The ability to file a homestead claim ended in October 1986 in Alaska. This marked the end of America’s homesteading era. Homesteading had ended ten years earlier in the rest of the country. Ken Deardorff received the final Homestead Act patent for his claim in May 1988. His homestead was deep in the Alaskan interior along the Stony River—about 200 miles west of Anchorage.
Deardorff purchased a 1945 Allis-Chalmers Model C tractor near Palmer, Alaska in 1976, two years after he filed for his land. To get it to his homestead the tractor was disassembled and flown in three separate loads to a location near his home. He then hauled it the rest of the way to his claim by dog sled.
Once it was reassembled, Deardorff used the tractor to pull up hundreds of tree stumps to clear the land for farming to prove up on his homestead claim. The land he claimed had a two month growing season which made farming difficult. His most successful crops were root vegetables such as carrots, radishes, and turnips. However, the potatoes usually did not grow larger than thumb-size.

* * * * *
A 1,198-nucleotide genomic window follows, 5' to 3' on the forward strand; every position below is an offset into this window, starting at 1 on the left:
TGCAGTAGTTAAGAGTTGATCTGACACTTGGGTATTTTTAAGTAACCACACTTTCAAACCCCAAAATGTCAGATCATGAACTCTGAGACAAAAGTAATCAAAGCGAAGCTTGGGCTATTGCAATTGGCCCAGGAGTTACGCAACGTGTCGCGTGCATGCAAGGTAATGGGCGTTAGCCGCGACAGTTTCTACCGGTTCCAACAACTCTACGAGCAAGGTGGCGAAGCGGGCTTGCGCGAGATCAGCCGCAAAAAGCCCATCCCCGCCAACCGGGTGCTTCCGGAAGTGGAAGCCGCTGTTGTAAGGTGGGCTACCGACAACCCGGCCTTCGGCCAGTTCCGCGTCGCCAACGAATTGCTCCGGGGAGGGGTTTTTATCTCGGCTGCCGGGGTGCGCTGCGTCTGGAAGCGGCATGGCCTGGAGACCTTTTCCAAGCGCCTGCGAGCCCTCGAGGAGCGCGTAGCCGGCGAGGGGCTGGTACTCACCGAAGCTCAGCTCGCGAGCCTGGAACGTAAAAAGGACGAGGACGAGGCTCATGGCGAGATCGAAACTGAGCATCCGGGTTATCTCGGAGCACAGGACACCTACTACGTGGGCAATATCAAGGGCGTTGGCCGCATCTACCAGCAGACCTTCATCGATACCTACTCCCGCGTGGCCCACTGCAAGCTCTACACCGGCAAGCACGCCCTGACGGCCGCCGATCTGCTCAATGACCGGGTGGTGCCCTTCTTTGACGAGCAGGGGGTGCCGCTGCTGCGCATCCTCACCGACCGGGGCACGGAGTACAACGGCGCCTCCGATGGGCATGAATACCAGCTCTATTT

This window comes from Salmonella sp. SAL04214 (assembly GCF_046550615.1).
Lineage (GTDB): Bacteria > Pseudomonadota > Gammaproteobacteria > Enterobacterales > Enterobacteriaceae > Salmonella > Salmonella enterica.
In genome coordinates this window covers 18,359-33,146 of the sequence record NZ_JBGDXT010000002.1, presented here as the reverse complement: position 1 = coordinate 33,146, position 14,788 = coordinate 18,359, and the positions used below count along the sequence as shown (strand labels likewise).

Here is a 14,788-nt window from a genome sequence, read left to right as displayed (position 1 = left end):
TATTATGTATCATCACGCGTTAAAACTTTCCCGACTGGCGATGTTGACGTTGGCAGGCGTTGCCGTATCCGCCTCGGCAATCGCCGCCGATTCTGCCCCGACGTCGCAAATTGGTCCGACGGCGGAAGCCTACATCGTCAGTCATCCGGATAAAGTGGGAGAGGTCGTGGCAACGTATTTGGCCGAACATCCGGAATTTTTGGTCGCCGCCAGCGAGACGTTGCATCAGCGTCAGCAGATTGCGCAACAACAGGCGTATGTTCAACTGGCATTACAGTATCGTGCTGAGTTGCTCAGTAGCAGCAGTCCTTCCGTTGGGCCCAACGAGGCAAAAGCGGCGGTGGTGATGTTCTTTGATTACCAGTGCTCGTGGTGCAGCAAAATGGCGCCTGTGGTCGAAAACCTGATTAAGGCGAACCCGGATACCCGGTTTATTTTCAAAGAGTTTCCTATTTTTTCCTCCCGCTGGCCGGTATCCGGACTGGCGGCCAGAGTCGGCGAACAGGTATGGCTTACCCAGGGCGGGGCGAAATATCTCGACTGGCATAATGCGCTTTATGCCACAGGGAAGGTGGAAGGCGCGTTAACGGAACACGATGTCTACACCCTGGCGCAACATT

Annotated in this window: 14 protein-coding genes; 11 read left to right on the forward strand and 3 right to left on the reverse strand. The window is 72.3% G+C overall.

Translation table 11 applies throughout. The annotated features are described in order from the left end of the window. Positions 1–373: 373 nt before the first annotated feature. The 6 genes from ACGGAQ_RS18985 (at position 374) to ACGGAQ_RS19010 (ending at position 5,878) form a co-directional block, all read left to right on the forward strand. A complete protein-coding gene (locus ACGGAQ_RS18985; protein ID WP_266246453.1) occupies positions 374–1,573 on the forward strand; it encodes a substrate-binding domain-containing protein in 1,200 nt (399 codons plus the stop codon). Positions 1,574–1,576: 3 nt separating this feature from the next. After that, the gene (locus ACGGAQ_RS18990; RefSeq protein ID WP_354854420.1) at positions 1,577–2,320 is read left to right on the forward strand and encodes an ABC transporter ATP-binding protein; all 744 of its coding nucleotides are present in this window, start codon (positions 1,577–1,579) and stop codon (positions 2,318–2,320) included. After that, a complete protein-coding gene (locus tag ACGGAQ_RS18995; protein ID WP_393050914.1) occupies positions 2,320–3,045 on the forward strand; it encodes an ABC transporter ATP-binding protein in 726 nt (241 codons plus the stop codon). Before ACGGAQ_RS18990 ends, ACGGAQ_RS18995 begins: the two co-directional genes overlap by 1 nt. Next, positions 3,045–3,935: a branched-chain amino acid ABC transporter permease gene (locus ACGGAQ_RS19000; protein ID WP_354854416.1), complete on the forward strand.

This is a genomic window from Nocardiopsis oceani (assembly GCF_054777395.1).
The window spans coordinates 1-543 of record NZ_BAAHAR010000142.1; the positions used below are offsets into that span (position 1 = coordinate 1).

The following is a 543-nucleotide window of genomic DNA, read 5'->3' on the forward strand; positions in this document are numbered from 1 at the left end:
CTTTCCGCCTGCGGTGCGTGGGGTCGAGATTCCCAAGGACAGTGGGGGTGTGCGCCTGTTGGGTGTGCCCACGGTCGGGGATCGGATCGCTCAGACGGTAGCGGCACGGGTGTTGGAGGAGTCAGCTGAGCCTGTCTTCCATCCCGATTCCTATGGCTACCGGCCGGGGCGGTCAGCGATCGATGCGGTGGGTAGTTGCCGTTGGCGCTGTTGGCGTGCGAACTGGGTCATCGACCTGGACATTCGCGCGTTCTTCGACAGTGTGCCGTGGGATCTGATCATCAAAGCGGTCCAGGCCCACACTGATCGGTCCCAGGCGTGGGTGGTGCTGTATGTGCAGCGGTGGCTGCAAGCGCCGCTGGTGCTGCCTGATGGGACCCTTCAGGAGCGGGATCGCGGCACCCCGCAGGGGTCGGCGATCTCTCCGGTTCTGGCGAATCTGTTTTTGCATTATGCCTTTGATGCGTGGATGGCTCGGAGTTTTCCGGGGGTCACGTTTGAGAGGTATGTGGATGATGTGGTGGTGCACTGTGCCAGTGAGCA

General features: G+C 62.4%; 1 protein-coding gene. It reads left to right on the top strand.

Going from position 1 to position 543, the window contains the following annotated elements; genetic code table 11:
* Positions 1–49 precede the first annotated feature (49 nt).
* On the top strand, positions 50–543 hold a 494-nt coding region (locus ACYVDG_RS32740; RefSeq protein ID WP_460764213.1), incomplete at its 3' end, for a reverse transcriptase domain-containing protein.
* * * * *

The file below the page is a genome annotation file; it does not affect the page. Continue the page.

The Allis-Calmers Model C was designed for use on small farms. It has light, narrow front end which caused it to tip up and go vertical when going up slopes and hills. Deardorff added chains to the back tires to increase traction, but he was still thrown off of the tractor many times. After a few years, he decided to replace the tractor with an International Harvester bulldozer.
In June 2017, Deardorff's tractor was retrieved from his homestead by Homestead National Monument of America. The tractor was very well preserved after being outside and exposed to the elements for about 40 years. There was minimal rust or plant growth, but tractor had sunk into the soil up to 10 inches deep. The University of Nebraska Tractor Restoration Club conserved the tractor after it arrived in Nebraska.
The effort to retrieve, conserve and display this historic tractor was made possible by Dr. C.T. Frerichs. The tractor is on permanent display at the Homestead National Monument of America Heritage Center.
A 3D photogrammetric model of Deardorff's tractor was created by the emerging media team at Nebraska Educational Telecommunications (NET).
Last updated: April 12, 2019